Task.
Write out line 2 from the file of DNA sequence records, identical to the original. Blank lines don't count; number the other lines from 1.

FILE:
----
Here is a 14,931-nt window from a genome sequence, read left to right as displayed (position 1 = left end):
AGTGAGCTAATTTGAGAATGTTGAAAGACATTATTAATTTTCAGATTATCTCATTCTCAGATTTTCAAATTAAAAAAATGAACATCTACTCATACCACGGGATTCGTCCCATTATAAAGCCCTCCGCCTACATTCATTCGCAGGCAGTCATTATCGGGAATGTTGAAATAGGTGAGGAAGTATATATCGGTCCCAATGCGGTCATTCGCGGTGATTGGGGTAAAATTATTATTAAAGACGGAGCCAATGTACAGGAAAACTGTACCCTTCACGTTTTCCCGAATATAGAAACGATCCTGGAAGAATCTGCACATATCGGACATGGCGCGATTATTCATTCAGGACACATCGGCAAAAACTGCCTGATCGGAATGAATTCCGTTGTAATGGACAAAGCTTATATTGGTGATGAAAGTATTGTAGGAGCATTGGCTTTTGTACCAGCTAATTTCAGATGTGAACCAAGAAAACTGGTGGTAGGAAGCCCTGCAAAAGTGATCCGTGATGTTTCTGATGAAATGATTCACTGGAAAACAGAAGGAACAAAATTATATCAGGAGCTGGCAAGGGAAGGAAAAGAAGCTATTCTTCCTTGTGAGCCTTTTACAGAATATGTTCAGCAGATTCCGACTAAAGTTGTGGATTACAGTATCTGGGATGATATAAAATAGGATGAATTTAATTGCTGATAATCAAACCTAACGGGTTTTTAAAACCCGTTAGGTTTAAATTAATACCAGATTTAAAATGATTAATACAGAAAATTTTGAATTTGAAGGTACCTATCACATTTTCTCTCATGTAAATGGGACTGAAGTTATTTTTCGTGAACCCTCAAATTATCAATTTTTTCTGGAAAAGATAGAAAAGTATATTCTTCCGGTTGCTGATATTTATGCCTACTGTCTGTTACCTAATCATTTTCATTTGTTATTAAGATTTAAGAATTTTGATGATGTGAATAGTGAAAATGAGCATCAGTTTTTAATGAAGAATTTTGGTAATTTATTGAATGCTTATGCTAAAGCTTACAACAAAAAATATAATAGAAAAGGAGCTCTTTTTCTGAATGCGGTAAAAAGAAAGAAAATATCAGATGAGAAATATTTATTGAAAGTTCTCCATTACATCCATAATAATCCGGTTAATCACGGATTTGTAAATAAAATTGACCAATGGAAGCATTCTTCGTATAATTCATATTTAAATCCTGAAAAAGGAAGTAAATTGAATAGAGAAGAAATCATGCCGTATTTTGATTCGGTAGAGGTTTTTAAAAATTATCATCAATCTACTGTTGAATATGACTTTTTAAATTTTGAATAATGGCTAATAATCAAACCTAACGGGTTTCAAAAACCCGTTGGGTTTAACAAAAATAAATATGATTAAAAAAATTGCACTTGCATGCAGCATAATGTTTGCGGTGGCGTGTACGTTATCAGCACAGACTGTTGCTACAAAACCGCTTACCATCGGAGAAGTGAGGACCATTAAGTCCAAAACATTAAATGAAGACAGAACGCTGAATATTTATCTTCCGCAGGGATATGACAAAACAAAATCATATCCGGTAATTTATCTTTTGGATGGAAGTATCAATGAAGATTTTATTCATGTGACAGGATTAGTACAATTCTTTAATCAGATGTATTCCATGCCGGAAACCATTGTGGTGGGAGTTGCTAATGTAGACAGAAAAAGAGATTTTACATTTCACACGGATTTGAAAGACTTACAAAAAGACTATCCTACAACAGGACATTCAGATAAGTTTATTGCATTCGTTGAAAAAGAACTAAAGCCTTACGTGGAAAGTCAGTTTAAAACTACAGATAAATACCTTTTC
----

AGTGAGCTAATTTGAGAATGTTGAAAGACATTATTAATTTTCAGATTATCTCATTCTCAGATTTTCAAATTAAAAAAATGAACATCTACTCATACCACGGGATTCGTCCCATTATAAAGCCCTCCGCCTACATTCATTCGCAGGCAGTCATTATCGGGAATGTTGAAATAGGTGAGGAAGTATATATCGGTCCCAATGCGGTCATTCGCGGTGATTGGGGTAAAATTATTATTAAAGACGGAGCCAATGTACAGGAAAACTGTACCCTTCACGTTTTCCCGAATATAGAAACGATCCTGGAAGAATCTGCACATATCGGACATGGCGCGATTATTCATTCAGGACACATCGGCAAAAACTGCCTGATCGGAATGAATTCCGTTGTAATGGACAAAGCTTATATTGGTGATGAAAGTATTGTAGGAGCATTGGCTTTTGTACCAGCTAATTTCAGATGTGAACCAAGAAAACTGGTGGTAGGAAGCCCTGCAAAAGTGATCCGTGATGTTTCTGATGAAATGATTCACTGGAAAACAGAAGGAACAAAATTATATCAGGAGCTGGCAAGGGAAGGAAAAGAAGCTATTCTTCCTTGTGAGCCTTTTACAGAATATGTTCAGCAGATTCCGACTAAAGTTGTGGATTACAGTATCTGGGATGATATAAAATAGGATGAATTTAATTGCTGATAATCAAACCTAACGGGTTTTTAAAACCCGTTAGGTTTAAATTAATACCAGATTTAAAATGATTAATACAGAAAATTTTGAATTTGAAGGTACCTATCACATTTTCTCTCATGTAAATGGGACTGAAGTTATTTTTCGTGAACCCTCAAATTATCAATTTTTTCTGGAAAAGATAGAAAAGTATATTCTTCCGGTTGCTGATATTTATGCCTACTGTCTGTTACCTAATCATTTTCATTTGTTATTAAGATTTAAGAATTTTGATGATGTGAATAGTGAAAATGAGCATCAGTTTTTAATGAAGAATTTTGGTAATTTATTGAATGCTTATGCTAAAGCTTACAACAAAAAATATAATAGAAAAGGAGCTCTTTTTCTGAATGCGGTAAAAAGAAAGAAAATATCAGATGAGAAATATTTATTGAAAGTTCTCCATTACATCCATAATAATCCGGTTAATCACGGATTTGTAAATAAAATTGACCAATGGAAGCATTCTTCGTATAATTCATATTTAAATCCTGAAAAAGGAAGTAAATTGAATAGAGAAGAAATCATGCCGTATTTTGATTCGGTAGAGGTTTTTAAAAATTATCATCAATCTACTGTTGAATATGACTTTTTAAATTTTGAATAATGGCTAATAATCAAACCTAACGGGTTTCAAAAACCCGTTGGGTTTAACAAAAATAAATATGATTAAAAAAATTGCACTTGCATGCAGCATAATGTTTGCGGTGGCGTGTACGTTATCAGCACAGACTGTTGCTACAAAACCGCTTACCATCGGAGAAGTGAGGACCATTAAGTCCAAAACATTAAATGAAGACAGAACGCTGAATATTTATCTTCCGCAGGGATATGACAAAACAAAATCATATCCGGTAATTTATCTTTTGGATGGAAGTATCAATGAAGATTTTATTCATGTGACAGGATTAGTACAATTCTTTAATCAGATGTATTCCATGCCGGAAACCATTGTGGTGGGAGTTGCTAATGTAGACAGAAAAAGAGATTTTACATTTCACACGGATTTGAAAGACTTACAAAAAGACTATCCTACAACAGGACATTCAGATAAGTTTATTGCATTCGTTGAAAAAGAACTAAAGCCTTACGTGGAAAGTCAGTTTAAAACTACAGATAAATACCTTTTC